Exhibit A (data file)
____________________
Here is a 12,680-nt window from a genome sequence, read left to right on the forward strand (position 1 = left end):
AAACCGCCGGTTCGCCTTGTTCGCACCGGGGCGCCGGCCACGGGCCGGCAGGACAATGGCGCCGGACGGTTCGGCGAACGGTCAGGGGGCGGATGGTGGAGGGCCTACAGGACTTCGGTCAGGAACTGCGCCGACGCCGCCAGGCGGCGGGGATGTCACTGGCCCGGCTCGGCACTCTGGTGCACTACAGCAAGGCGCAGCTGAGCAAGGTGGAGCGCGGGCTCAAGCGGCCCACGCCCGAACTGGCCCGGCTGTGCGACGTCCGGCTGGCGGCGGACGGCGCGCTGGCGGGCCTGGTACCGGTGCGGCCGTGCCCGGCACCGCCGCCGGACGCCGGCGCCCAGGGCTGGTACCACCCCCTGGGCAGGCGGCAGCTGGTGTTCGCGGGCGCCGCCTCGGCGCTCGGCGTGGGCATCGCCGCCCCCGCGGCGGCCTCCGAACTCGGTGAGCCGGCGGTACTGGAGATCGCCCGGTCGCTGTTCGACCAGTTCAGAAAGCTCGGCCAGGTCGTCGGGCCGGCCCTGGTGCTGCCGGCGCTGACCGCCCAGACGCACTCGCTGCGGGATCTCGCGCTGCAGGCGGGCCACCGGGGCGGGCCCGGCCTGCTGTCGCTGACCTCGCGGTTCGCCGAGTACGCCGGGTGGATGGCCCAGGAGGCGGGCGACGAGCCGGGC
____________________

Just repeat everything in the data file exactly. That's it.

Here is a 12,680-nt window from a genome sequence, read left to right on the forward strand (position 1 = left end):
AAACCGCCGGTTCGCCTTGTTCGCACCGGGGCGCCGGCCACGGGCCGGCAGGACAATGGCGCCGGACGGTTCGGCGAACGGTCAGGGGGCGGATGGTGGAGGGCCTACAGGACTTCGGTCAGGAACTGCGCCGACGCCGCCAGGCGGCGGGGATGTCACTGGCCCGGCTCGGCACTCTGGTGCACTACAGCAAGGCGCAGCTGAGCAAGGTGGAGCGCGGGCTCAAGCGGCCCACGCCCGAACTGGCCCGGCTGTGCGACGTCCGGCTGGCGGCGGACGGCGCGCTGGCGGGCCTGGTACCGGTGCGGCCGTGCCCGGCACCGCCGCCGGACGCCGGCGCCCAGGGCTGGTACCACCCCCTGGGCAGGCGGCAGCTGGTGTTCGCGGGCGCCGCCTCGGCGCTCGGCGTGGGCATCGCCGCCCCCGCGGCGGCCTCCGAACTCGGTGAGCCGGCGGTACTGGAGATCGCCCGGTCGCTGTTCGACCAGTTCAGAAAGCTCGGCCAGGTCGTCGGGCCGGCCCTGGTGCTGCCGGCGCTGACCGCCCAGACGCACTCGCTGCGGGATCTCGCGCTGCAGGCGGGCCACCGGGGCGGGCCCGGCCTGCTGTCGCTGACCTCGCGGTTCGCCGAGTACGCCGGGTGGATGGCCCAGGAGGCGGGCGACGAGCCGGGC